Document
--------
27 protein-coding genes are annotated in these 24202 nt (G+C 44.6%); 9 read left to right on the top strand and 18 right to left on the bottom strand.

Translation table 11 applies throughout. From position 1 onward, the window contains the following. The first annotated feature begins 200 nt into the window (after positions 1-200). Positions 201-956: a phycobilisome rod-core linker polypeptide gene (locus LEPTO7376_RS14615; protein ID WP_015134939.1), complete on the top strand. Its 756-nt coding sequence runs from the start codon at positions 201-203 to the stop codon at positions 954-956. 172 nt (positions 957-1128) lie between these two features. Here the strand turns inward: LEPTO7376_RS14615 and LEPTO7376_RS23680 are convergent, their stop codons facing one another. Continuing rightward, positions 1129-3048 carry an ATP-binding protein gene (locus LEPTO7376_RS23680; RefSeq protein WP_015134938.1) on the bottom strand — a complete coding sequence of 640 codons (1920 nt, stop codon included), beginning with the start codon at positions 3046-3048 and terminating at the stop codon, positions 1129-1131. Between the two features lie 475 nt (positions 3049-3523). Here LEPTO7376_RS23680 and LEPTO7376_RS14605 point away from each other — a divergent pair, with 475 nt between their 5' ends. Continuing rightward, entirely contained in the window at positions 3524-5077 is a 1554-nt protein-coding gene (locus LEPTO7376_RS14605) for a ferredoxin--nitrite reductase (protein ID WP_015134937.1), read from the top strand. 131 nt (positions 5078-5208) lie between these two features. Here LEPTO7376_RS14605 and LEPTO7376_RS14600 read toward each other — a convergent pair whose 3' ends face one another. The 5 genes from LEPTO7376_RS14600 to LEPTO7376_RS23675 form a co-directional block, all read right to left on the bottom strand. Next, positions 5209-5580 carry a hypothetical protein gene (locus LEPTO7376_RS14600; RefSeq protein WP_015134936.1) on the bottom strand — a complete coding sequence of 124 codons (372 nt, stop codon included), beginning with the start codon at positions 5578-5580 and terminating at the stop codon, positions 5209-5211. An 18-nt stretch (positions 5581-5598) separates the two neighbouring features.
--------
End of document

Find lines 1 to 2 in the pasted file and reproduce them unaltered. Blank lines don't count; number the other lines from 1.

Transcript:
27 protein-coding genes are annotated in these 24202 nt (G+C 44.6%); 9 read left to right on the top strand and 18 right to left on the bottom strand.

Translation table 11 applies throughout. From position 1 onward, the window contains the following. The first annotated feature begins 200 nt into the window (after positions 1-200). Positions 201-956: a phycobilisome rod-core linker polypeptide gene (locus LEPTO7376_RS14615; protein ID WP_015134939.1), complete on the top strand. Its 756-nt coding sequence runs from the start codon at positions 201-203 to the stop codon at positions 954-956. 172 nt (positions 957-1128) lie between these two features. Here the strand turns inward: LEPTO7376_RS14615 and LEPTO7376_RS23680 are convergent, their stop codons facing one another. Continuing rightward, positions 1129-3048 carry an ATP-binding protein gene (locus LEPTO7376_RS23680; RefSeq protein WP_015134938.1) on the bottom strand — a complete coding sequence of 640 codons (1920 nt, stop codon included), beginning with the start codon at positions 3046-3048 and terminating at the stop codon, positions 1129-1131. Between the two features lie 475 nt (positions 3049-3523). Here LEPTO7376_RS23680 and LEPTO7376_RS14605 point away from each other — a divergent pair, with 475 nt between their 5' ends. Continuing rightward, entirely contained in the window at positions 3524-5077 is a 1554-nt protein-coding gene (locus LEPTO7376_RS14605) for a ferredoxin--nitrite reductase (protein ID WP_015134937.1), read from the top strand. 131 nt (positions 5078-5208) lie between these two features. Here LEPTO7376_RS14605 and LEPTO7376_RS14600 read toward each other — a convergent pair whose 3' ends face one another. The 5 genes from LEPTO7376_RS14600 to LEPTO7376_RS23675 form a co-directional block, all read right to left on the bottom strand. Next, positions 5209-5580 carry a hypothetical protein gene (locus LEPTO7376_RS14600; RefSeq protein WP_015134936.1) on the bottom strand — a complete coding sequence of 124 codons (372 nt, stop codon included), beginning with the start codon at positions 5578-5580 and terminating at the stop codon, positions 5209-5211. An 18-nt stretch (positions 5581-5598) separates the two neighbouring features.